Adjunct Union Walkout On Meeting, Considering Potential Work Stoppage


The Mercy Adjunct Union is considering a work stoppage if contract negotiations do not progress in two upcoming March negotiation sessions.

This potential escalation in strategy comes following a union walkout of the Feb. 14 session. The walkout was the result of Mercy College rejecting the Union proposal for a third-party arbitration process to settle grievances between Mercy College administration and the union.

“After two and half years when you want some type of give and take, and there’s no room for negotiation, it makes no sense to stay when they are just openly rejecting it,” said Charles Chesnavage, Religion Adjunct instructor.

Mercy College rejected the arbitration process as they believe the process would greatly affect the school’s resources.

“The college is concerned that arbitration is designed to mimic a litigation process that is adversarial and that could become a serious drain on the college’s resources if used on a frequent basis, particularly in the context of a large multi-faceted adjunct workforce,” said Laura Plunkett, Direct of Public Relations and Community Relations for Mercy College.

Plunkett also stated the college did propose using an independent mediator to help settle disputes between the college and the union.

According to Chesnavage, the next two negotiations, set for March 2, and March 7, will be crucial in determining the next plan of action for the union.

Members of the union are not optimistic heading into these next sessions as they expect Mercy to continue what they consider stalling methods.

“I think there is no hope at all. There’s no hope of getting anything at the table. They are telling us we have to do it the hard way,” said Catherine Johnson, English adjunct assistant professor.

This is the opposite tone of Mercy College, which said it remains optimistic in finding agreeable resolutions to the remaining proposals.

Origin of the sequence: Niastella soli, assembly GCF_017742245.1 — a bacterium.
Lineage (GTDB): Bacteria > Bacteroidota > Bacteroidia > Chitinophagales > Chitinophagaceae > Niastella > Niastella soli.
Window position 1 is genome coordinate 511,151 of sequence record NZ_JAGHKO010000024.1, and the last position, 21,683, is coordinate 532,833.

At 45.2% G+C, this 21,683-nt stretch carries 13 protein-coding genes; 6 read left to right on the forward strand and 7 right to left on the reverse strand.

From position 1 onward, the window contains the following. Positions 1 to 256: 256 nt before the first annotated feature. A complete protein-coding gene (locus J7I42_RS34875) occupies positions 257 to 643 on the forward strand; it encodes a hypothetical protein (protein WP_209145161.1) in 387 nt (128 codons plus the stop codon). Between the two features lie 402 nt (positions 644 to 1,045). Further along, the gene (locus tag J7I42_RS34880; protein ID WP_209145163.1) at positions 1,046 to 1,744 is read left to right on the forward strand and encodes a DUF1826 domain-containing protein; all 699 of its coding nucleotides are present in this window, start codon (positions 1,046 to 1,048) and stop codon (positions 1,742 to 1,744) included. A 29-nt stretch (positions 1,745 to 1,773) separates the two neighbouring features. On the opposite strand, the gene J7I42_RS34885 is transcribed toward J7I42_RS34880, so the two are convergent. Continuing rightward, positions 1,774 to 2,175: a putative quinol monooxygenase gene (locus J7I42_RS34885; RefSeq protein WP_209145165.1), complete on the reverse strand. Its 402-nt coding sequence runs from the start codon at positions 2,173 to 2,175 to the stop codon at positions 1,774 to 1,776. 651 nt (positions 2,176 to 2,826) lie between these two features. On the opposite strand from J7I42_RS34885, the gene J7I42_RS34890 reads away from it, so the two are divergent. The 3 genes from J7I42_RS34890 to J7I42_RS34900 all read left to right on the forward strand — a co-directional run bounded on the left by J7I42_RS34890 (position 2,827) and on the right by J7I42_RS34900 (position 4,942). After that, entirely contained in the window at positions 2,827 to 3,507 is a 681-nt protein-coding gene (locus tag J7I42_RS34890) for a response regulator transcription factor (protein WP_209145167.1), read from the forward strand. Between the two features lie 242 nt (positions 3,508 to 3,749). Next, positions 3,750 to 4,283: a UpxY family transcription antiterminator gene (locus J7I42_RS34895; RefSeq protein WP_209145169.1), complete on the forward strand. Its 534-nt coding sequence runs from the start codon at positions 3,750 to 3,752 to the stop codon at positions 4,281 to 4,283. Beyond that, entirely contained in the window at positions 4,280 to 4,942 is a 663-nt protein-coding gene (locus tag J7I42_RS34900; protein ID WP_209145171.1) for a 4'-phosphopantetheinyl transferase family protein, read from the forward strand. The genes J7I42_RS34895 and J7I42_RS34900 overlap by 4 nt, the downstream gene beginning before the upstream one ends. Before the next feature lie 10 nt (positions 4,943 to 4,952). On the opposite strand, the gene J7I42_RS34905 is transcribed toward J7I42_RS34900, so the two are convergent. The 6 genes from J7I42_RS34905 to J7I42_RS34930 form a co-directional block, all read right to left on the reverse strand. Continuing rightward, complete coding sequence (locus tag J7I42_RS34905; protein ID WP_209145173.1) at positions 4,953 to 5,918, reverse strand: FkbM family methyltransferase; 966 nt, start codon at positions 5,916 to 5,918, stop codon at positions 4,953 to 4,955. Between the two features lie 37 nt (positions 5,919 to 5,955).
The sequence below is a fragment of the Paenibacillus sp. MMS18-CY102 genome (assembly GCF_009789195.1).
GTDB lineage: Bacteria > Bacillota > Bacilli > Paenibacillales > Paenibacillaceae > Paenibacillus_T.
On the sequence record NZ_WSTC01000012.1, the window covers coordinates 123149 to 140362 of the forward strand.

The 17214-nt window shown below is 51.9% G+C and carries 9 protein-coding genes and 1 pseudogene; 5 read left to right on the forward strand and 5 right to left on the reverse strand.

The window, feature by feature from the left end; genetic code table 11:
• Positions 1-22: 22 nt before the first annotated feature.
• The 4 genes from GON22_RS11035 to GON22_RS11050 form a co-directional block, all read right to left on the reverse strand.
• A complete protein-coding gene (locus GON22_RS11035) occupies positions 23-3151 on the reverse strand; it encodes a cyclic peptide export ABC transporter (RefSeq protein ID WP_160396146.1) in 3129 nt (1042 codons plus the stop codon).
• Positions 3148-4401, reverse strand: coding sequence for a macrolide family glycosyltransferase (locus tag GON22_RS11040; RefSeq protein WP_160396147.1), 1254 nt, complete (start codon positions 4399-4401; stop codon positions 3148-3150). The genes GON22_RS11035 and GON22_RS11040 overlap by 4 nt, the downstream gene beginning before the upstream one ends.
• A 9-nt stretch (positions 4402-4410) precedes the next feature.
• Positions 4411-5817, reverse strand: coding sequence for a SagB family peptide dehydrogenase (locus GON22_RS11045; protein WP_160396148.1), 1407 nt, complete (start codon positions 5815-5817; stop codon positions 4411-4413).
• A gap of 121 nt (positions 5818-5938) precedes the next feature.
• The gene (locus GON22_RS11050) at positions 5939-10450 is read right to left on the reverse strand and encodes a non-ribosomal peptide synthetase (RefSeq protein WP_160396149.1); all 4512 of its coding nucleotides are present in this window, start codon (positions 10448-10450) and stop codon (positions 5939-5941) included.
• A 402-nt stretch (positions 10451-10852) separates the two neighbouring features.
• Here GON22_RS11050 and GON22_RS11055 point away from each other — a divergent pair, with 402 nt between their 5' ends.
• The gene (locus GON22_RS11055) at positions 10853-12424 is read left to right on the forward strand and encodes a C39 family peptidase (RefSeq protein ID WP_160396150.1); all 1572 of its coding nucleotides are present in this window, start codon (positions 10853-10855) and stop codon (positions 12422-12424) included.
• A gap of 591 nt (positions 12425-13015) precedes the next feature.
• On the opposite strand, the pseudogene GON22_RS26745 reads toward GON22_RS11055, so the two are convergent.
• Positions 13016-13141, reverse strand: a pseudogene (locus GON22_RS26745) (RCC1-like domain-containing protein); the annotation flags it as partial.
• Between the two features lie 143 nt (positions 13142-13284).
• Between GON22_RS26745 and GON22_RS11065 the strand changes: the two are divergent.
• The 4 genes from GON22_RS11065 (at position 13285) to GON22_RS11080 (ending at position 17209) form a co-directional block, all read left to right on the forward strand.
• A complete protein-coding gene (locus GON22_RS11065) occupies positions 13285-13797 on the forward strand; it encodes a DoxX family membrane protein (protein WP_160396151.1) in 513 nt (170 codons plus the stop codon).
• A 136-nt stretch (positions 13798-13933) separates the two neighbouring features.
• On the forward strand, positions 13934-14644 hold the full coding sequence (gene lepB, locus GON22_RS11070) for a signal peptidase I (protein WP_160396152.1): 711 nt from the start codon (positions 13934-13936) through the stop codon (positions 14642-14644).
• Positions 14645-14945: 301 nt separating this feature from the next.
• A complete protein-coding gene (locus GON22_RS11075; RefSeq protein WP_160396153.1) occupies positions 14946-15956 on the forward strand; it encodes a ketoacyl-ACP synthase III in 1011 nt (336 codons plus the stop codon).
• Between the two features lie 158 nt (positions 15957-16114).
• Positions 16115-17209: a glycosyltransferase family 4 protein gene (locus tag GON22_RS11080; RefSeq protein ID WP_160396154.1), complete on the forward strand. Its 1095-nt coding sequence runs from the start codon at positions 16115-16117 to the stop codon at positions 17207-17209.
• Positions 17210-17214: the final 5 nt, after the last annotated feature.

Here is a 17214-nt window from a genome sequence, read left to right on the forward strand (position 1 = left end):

“We approach each bargaining session in good faith with a problem-solving mindset. The college hopes and believes that the upcoming bargaining sessions will lead to tentative agreements on additional subjects,” said Plunkett.

Johnson also indicated that even if the union does vote for a strike, which would require a majority of the membership, it may not lead directly to a work stoppage.

“Nobody wants a strike. They don’t want a strike. We don’t want a strike. Typically, the real negotiations happen after that vote,” said Johnson.

Mercy College recognizes the threat of a strike as a negotiating tool as labor negotiations become more difficult, especially on an initial collective bargaining agreement. However, they note such an action by the union could have a “detrimental impact on everyone.”

“We certainly hope that our adjunct faculty will not choose to take an action that would be harmful to the success of our students. In the unlikely event that this does occur, Mercy College is prepared to take all necessary steps to keep our students on track,” said Plunkett.

The union also placed part of the reasons for the Feb. 14 walkout on the amount of money Mercy College has spent on outside lawyers and the relationship developed over the past two and half years between the college and union.

Some adjuncts have accused Mercy of hiring anti-union lawyers to break up and weaken the union before a contract can be reached. They compared it to previous actions in American history with anti-union motives.

“This is textbook labor busting. The only difference now is they aren’t coming out with guns and thugs,” said James McSherry, Communication and the Arts adjunct instructor.

Mercy College did hire outside law firms to help handle these negotiations and advise the college and its general counsel throughout the negotiations.

“In this case, the college has retained outside counsel specializing in the practice of labor law. Our general counsel and our outside labor counsel both attend each bargaining session and work closely with one another throughout this process,” said Plunkett.

The union also highlights the other bargaining group in Mercy College has the same proposals within their contract.

Plunkett noted the long history of working collaboratively and amicably with the staff union. She also noted the success some of the bargaining sessions have had with the adjuncts.

“We have exchanged multiple proposals and counter-proposals on nearly 30 topics and have reached agreements so far on over half of them,” said Plunkett.

However, the union still feels they are being treated differently than the staff union and other groups Mercy College deals with.

Chesnavage stated, “It’s a second-class citizenship that we have here.”